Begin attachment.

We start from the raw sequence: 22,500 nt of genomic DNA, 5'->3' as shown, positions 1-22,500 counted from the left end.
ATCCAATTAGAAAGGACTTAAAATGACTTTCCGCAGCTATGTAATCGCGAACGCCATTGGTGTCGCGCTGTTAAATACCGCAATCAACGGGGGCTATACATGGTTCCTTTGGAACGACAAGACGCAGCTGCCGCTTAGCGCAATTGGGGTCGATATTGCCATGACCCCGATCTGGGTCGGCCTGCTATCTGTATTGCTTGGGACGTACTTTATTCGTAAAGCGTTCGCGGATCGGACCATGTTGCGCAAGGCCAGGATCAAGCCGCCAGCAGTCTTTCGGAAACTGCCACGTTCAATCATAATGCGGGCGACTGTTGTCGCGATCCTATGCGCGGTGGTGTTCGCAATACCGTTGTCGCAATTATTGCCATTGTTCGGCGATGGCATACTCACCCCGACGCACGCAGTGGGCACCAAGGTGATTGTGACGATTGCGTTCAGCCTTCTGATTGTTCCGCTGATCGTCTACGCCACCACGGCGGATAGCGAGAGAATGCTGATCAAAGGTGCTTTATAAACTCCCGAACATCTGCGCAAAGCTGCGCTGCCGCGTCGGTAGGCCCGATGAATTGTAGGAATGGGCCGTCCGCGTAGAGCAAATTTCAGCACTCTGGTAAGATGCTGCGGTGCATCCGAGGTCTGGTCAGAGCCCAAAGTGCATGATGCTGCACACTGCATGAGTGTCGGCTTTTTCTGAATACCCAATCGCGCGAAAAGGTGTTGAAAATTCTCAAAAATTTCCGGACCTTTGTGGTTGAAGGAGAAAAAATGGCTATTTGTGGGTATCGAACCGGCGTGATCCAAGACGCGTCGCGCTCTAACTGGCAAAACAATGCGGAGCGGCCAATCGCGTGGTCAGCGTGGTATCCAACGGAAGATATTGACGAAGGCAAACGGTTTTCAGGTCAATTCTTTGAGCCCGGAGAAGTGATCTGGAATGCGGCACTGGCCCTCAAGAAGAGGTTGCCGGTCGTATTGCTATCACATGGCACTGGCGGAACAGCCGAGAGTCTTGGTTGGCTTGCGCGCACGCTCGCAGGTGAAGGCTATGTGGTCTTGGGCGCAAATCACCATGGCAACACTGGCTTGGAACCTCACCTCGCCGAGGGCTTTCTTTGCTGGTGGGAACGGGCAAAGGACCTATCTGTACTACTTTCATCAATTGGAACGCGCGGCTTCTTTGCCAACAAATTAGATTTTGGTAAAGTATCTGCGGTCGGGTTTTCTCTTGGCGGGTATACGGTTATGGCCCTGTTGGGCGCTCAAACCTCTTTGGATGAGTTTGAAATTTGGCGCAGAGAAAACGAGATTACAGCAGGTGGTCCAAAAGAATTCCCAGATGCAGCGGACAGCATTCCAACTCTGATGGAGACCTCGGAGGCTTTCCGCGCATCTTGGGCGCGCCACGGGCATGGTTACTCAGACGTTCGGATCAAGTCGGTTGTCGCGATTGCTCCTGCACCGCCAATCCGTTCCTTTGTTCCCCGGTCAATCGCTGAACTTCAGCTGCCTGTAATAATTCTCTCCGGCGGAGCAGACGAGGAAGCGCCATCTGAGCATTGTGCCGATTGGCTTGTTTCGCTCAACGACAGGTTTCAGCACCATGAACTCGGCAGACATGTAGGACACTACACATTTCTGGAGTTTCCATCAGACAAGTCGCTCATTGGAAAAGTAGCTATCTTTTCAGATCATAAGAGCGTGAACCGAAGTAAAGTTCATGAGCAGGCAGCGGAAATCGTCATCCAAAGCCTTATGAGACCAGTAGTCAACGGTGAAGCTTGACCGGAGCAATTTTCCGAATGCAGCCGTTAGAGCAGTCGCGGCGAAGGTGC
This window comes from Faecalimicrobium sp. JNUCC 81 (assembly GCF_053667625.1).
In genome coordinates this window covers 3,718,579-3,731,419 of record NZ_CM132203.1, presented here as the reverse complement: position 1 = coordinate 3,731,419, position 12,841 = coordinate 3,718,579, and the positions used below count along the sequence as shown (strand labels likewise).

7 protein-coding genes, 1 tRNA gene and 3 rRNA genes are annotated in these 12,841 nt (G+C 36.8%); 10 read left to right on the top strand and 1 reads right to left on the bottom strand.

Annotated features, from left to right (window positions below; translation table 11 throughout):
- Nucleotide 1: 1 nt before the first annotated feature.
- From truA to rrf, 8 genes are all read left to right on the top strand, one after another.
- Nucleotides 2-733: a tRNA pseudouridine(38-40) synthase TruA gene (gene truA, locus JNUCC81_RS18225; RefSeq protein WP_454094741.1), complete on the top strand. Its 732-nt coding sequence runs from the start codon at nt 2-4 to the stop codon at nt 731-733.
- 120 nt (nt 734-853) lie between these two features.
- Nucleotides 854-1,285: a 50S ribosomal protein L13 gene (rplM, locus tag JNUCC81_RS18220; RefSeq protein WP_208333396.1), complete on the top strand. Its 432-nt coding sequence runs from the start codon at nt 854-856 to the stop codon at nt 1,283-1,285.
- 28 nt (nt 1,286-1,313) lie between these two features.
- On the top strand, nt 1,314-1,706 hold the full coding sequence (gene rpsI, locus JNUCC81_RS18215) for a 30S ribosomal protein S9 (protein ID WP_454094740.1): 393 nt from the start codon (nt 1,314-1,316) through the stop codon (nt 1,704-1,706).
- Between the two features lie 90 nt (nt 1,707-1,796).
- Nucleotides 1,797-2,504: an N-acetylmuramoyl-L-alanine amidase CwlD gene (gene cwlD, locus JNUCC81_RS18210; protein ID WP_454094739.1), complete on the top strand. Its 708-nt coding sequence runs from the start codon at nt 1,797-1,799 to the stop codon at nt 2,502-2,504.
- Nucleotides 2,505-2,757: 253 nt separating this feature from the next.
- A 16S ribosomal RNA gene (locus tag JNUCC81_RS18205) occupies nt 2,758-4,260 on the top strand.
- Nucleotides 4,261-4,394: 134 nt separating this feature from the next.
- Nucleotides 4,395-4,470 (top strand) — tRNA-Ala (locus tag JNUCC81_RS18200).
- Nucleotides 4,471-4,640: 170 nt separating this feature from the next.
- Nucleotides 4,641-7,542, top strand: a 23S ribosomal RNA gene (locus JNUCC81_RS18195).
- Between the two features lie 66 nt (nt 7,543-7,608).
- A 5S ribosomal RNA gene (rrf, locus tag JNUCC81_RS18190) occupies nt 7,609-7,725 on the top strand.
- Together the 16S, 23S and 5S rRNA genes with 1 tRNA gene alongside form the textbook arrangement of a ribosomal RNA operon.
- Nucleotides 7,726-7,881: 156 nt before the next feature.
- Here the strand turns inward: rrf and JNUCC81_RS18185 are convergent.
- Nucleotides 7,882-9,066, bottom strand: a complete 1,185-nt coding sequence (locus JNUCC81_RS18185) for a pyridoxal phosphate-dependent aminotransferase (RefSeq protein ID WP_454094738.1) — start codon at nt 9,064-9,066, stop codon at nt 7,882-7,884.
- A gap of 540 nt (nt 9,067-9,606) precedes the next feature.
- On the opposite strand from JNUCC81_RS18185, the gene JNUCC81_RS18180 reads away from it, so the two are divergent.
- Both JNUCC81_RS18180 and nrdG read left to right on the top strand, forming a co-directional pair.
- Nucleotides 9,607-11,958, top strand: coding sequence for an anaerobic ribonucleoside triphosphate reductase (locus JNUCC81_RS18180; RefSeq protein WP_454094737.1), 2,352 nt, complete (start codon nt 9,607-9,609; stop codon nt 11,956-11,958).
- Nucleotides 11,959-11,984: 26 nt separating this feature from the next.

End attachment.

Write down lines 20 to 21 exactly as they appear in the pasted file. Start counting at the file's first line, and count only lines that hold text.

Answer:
- Nucleotides 4,471-4,640: 170 nt separating this feature from the next.
- Nucleotides 4,641-7,542, top strand: a 23S ribosomal RNA gene (locus JNUCC81_RS18195).